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Romanticism

romantic painting, Theodore Rousseau, neoclassical art, Camille Corot, romantic art

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Romanticism, in art, European and American movement extending from about 1800 to 1850. Romanticism cannot be identified with a single style, technique, or attitude, but romantic painting is generally characterized by a highly imaginative and subjective approach, emotional intensity, and a dreamlike or visionary quality. Whereas classical and neoclassical art is calm and restrained in feeling and clear and complete in expression, romantic art characteristically strives to express by suggestion states of feeling too intense, mystical, or elusive to be clearly defined. Thus, the German writer E. T. A. Hoffmann declared “infinite longing” to be the essence of romanticism. In their choice of subject matter, the romantics showed an affinity for nature, especially its wild and mysterious aspects, and for exotic, melancholic, and melodramatic subjects likely to evoke awe or passion.

The United States

The major manifestation of American romantic painting was the Hudson River School, which found its inspiration in the rugged wilderness of the northeastern United States. Washington Allston, the first American landscapist, introduced romanticism to the United States by filling his poetic landscapes with subjective feeling. The leading figure of the Hudson River School was the English-born Thomas Cole, whose depictions of primeval forests and towering peaks convey a sense of moral grandeur. Cole's pupil Frederic Church adapted the Hudson River style to South American, European, and Palestinian landscapes.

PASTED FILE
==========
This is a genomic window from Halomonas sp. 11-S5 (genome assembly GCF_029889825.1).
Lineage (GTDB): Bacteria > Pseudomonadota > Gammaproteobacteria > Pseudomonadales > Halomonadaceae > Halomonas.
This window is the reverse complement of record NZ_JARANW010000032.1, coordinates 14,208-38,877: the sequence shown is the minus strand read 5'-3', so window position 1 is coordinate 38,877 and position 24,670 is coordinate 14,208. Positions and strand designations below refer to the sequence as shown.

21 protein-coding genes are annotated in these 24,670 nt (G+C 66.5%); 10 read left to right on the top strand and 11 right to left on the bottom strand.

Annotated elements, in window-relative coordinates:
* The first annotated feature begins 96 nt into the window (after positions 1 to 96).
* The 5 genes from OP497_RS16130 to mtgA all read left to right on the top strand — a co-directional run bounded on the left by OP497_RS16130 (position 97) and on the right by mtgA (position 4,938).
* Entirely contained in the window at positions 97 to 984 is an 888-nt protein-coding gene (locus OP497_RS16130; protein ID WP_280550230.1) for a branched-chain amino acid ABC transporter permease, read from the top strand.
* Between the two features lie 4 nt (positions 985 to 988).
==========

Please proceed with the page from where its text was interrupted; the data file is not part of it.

Late Romanticism

Toward the middle of the 19th century, romantic painting began to move away from the intensity of the original movement. Among the outstanding achievements of late romanticism are the quiet, atmospheric landscapes of the French Barbizon school, which included Camille Corot and Theodore Rousseau. In England, after 1850, the Pre-Raphaelites revived the medievalizing mission of the German Nazarenes.

Influence

The influence of romanticism on subsequent painting has been pervasive. A line can be traced from Constable through the Barbizon school to impressionism, but a more direct descendant of romanticism was symbolism, which in various ways intensified or refined the romantic characteristics of subjectivity, imagination, and strange, dreamlike imagery. In the 20th century expressionism and surrealism have carried these tendencies still further. In a sense, however, virtually all modern art can be said to derive from romanticism, for the modern assumptions about the primacy of artistic freedom, originality, and self-expression in art were originally conceived by the romantics in opposition to the traditional classical principles of art.



Article key phrases:

romantic painting, Theodore Rousseau, neoclassical art, Camille Corot, romantic art, surrealism, Hudson River School, romanticism, Barbizon school, Pre-Raphaelites, impressionism, northeastern United States, Hoffmann, emotional intensity, romantics, Constable, modern art, self-expression, affinity, symbolism, tendencies, originality, awe, South American, line, England, opposition, nature, attitude, United States, intensity, sense, passion, inspiration, century, imagination, Influence, expression, feeling, technique, middle

 
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